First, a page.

Audrey desperately wants a traditional suburban life where she’s not poor and beaten down, physically and psychologically. “A matchbox of our own / A fence of real chain link / A grill out on the patio / Disposal in the sink,” she sings. “I’m his December bride / He’s father, he knows best / Our kids play Howdy Doody / As the sun sets in the West / A picture out of Better Homes / and Gardens magazine / Far from Skid Row / I dream we’ll go / Somewhere that’s . . . / Green.” It’s no coincidence that Audrey Two is green, offering them all a way out, although not the one they pray for.
Two-time Tony nominee and Obie winner Groff (Spring Awakening, Hamilton) and Emmy winner and two-time Tony nominee Blanchard (Life with Judy Garland: Me and My Shadows, Gypsy) are adorable in roles originated onstage by Lee Wilkoff and Ellen Greene and onscreen by Rick Moranis and Greene. (The always terrific Gideon Glick will step in as Seymour from November 5 to 17.) It might not appear that Seymour and Audrey belong together at first, but then comes the beloved “Suddenly Seymour” and their love blossoms. Two-time Tony winner Borle (Peter and the Starcatcher, Something Rotten!) plays Orin and a bunch of other smaller roles with ketchup, mustard, and relish, devouring them with a sly wit, including several in just a few minutes, featuring hysterical, super-fast costume changes (the duds are by Tom Broecker) as Seymour and Audrey Two go viral the old-fashioned way, eons before social media and the 24/7 news cycle.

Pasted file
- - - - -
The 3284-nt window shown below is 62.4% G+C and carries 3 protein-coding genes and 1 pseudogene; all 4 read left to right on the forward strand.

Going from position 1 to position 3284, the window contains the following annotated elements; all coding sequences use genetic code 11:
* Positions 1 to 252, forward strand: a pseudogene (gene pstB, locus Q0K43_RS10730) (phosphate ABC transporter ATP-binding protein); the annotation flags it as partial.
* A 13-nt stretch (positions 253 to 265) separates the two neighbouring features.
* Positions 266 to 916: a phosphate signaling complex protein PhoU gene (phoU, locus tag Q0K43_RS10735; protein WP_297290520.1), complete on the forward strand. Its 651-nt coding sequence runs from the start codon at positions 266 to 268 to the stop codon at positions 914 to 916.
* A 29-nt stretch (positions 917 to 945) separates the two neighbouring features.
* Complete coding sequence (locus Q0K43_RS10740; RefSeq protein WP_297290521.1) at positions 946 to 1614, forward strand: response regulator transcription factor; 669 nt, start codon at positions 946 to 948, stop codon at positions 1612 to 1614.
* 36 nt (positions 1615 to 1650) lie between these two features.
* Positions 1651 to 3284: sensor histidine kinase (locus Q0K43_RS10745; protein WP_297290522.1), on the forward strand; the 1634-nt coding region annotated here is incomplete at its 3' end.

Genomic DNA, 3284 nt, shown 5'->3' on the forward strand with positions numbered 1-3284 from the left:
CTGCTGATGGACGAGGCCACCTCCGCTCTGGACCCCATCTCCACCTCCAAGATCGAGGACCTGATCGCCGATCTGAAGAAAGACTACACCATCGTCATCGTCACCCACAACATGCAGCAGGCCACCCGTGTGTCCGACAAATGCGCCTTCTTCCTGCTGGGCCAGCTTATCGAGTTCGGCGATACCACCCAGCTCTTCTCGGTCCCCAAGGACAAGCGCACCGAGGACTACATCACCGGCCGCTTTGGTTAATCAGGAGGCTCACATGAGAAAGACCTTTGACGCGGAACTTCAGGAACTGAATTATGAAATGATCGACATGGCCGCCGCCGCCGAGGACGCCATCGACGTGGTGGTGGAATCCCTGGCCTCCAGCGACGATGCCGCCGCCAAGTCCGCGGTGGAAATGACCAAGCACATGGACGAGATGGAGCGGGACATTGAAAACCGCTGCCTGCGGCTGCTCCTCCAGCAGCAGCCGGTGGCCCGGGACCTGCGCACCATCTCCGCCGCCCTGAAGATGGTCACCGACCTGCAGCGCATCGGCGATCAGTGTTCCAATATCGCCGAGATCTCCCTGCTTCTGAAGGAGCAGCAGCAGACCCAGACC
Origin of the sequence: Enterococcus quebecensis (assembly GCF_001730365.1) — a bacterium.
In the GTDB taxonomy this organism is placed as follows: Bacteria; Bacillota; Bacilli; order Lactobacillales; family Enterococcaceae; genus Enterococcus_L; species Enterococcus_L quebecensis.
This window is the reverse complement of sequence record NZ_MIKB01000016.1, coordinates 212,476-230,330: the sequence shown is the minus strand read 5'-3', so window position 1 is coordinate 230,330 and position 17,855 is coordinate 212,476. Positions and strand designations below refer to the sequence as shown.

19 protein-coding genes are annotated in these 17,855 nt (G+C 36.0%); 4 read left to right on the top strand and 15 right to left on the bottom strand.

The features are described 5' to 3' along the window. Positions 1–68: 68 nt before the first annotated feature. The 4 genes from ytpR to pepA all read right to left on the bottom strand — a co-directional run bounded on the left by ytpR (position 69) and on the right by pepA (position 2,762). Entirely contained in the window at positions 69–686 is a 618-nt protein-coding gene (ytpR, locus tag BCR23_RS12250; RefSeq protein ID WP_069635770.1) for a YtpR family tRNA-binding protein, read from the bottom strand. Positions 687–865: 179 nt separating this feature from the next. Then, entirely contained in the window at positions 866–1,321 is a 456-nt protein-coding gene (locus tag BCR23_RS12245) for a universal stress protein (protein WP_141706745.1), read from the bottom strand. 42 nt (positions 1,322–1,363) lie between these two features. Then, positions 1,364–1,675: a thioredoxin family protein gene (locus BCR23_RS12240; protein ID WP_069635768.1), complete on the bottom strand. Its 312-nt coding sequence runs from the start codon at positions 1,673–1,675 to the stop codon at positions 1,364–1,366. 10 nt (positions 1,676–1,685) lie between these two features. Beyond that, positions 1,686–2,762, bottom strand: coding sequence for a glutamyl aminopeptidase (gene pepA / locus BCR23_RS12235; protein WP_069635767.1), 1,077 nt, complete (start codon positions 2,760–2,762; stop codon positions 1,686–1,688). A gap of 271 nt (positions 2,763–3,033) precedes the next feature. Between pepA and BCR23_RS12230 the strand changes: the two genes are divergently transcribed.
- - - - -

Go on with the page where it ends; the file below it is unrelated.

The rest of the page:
Tony winner Mayer (Hedwig and the Angry Inch, Spring Awakening) maintains a sweet intimacy, even as Audrey Two threatens to overtake Julian Crouch’s period set and the small theater itself. Ellenore Scott adds fun choreography harking back to 1960s pop; the puppet design is by Nicholas Mahon based on Martin P. Robinson’s original. The score, performed by an offstage four-piece band led by conductor and keyboardist Will Van Dyke, is chock full of nuggets, from the impossibly catchy title song and previously mentioned tunes to “Dentist” and “Da-Doo,” many of which will have you singing and dancing down the street afterward, which doesn’t happen often nowadays. “There will be a temptation to play it for camp and low-comedy,” Ashman, who also collaborated with Menken on Kurt Vonnegut’s God Bless You, Mr. Rosewater and the Disney animated films The Little Mermaid and Beauty and the Beast, explains in his author’s note in the script, adding, “When Little Shop of Horrors is at its most honest, it is also at its funniest and most enjoyable.” It’s hard to get rid of all the camp, but this Shop is nothing if not honest, funny, and most enjoyable.